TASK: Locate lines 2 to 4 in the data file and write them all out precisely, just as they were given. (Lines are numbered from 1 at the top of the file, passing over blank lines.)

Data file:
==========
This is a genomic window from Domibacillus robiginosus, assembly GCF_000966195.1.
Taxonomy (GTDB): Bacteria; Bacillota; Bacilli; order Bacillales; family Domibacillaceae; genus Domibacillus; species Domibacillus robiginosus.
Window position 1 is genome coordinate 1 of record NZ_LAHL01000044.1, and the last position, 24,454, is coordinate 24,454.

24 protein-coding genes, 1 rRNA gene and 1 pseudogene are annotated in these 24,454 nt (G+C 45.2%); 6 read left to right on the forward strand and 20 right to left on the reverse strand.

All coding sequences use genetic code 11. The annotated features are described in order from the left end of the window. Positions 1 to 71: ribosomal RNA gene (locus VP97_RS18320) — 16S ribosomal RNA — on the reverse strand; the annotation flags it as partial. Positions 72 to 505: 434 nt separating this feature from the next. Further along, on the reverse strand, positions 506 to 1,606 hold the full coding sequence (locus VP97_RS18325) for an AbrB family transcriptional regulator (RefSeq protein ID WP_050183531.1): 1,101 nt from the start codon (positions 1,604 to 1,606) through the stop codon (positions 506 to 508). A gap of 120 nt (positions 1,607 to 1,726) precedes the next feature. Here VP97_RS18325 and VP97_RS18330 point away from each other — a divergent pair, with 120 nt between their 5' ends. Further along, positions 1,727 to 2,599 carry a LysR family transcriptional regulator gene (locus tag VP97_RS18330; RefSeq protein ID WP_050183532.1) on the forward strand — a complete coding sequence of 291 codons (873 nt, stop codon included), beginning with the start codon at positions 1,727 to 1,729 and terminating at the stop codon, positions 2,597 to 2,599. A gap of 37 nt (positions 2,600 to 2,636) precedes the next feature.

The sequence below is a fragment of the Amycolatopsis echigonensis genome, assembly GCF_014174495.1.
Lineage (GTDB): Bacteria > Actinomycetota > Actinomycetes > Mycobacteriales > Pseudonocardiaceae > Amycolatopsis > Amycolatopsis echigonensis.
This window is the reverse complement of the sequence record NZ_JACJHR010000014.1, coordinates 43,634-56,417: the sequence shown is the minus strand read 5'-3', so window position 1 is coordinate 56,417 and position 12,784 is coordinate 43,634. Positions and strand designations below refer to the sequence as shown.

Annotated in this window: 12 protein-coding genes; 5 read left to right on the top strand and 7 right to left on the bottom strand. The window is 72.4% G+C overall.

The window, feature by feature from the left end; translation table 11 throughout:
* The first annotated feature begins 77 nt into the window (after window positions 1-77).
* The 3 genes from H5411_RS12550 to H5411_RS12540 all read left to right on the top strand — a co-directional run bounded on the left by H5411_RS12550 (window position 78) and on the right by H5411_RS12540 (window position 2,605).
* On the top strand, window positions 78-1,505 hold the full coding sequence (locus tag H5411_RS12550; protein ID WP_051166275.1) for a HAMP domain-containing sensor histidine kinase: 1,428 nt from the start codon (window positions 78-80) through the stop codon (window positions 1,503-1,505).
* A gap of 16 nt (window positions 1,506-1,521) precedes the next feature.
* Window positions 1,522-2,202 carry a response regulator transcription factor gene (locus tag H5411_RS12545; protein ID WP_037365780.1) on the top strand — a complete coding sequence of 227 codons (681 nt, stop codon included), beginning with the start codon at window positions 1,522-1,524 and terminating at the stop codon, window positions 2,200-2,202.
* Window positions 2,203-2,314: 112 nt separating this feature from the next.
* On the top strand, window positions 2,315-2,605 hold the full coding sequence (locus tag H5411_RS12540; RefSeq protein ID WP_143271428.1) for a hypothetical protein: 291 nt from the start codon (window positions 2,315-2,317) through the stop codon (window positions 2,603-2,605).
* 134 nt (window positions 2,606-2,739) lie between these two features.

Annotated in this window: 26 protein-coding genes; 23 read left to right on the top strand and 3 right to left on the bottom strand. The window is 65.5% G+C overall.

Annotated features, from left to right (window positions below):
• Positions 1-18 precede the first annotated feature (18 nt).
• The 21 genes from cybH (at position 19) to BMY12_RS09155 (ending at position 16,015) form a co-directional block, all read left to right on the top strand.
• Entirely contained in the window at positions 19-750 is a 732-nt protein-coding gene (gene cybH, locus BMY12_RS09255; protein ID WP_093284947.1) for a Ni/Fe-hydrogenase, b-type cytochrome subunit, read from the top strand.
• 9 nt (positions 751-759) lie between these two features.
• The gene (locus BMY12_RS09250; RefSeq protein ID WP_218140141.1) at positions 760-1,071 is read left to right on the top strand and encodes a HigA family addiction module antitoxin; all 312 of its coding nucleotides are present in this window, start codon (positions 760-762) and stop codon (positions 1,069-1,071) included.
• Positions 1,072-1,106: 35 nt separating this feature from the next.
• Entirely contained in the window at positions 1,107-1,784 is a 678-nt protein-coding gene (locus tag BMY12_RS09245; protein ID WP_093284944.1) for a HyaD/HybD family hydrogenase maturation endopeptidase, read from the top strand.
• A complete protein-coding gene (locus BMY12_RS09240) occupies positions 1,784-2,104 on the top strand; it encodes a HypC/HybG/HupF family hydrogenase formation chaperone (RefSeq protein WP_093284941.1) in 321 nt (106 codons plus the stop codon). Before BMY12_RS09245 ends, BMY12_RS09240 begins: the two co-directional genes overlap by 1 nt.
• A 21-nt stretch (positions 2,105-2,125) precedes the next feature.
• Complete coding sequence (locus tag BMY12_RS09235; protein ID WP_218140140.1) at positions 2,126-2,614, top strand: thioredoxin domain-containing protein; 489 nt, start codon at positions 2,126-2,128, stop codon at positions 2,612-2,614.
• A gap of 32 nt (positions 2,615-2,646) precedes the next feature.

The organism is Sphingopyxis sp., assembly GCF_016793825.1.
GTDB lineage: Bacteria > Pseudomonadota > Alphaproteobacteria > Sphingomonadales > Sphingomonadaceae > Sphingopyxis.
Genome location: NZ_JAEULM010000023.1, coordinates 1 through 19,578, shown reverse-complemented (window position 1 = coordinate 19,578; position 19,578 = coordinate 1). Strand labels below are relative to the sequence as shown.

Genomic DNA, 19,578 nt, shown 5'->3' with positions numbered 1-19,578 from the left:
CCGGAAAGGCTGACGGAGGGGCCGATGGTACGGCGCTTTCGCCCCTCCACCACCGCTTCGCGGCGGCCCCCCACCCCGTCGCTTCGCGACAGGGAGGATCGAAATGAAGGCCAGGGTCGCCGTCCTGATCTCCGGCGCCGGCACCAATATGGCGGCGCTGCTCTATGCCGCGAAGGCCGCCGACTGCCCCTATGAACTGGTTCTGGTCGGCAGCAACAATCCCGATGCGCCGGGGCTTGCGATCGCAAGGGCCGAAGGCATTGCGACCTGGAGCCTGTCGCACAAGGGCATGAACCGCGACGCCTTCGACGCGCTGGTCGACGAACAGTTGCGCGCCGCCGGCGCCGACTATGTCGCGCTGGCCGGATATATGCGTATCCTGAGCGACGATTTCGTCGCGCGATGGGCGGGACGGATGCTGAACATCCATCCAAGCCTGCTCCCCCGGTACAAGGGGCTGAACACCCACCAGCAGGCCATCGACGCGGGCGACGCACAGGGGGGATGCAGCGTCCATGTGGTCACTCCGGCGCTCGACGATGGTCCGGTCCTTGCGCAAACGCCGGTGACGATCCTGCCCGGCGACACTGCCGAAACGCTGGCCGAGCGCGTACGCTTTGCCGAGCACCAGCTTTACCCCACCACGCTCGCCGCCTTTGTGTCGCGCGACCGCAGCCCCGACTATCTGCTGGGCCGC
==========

Taxonomy (GTDB): Bacteria; Bacillota; Bacilli; order Bacillales; family Domibacillaceae; genus Domibacillus; species Domibacillus robiginosus.
Window position 1 is genome coordinate 1 of record NZ_LAHL01000044.1, and the last position, 24,454, is coordinate 24,454.

24 protein-coding genes, 1 rRNA gene and 1 pseudogene are annotated in these 24,454 nt (G+C 45.2%); 6 read left to right on the forward strand and 20 right to left on the reverse strand.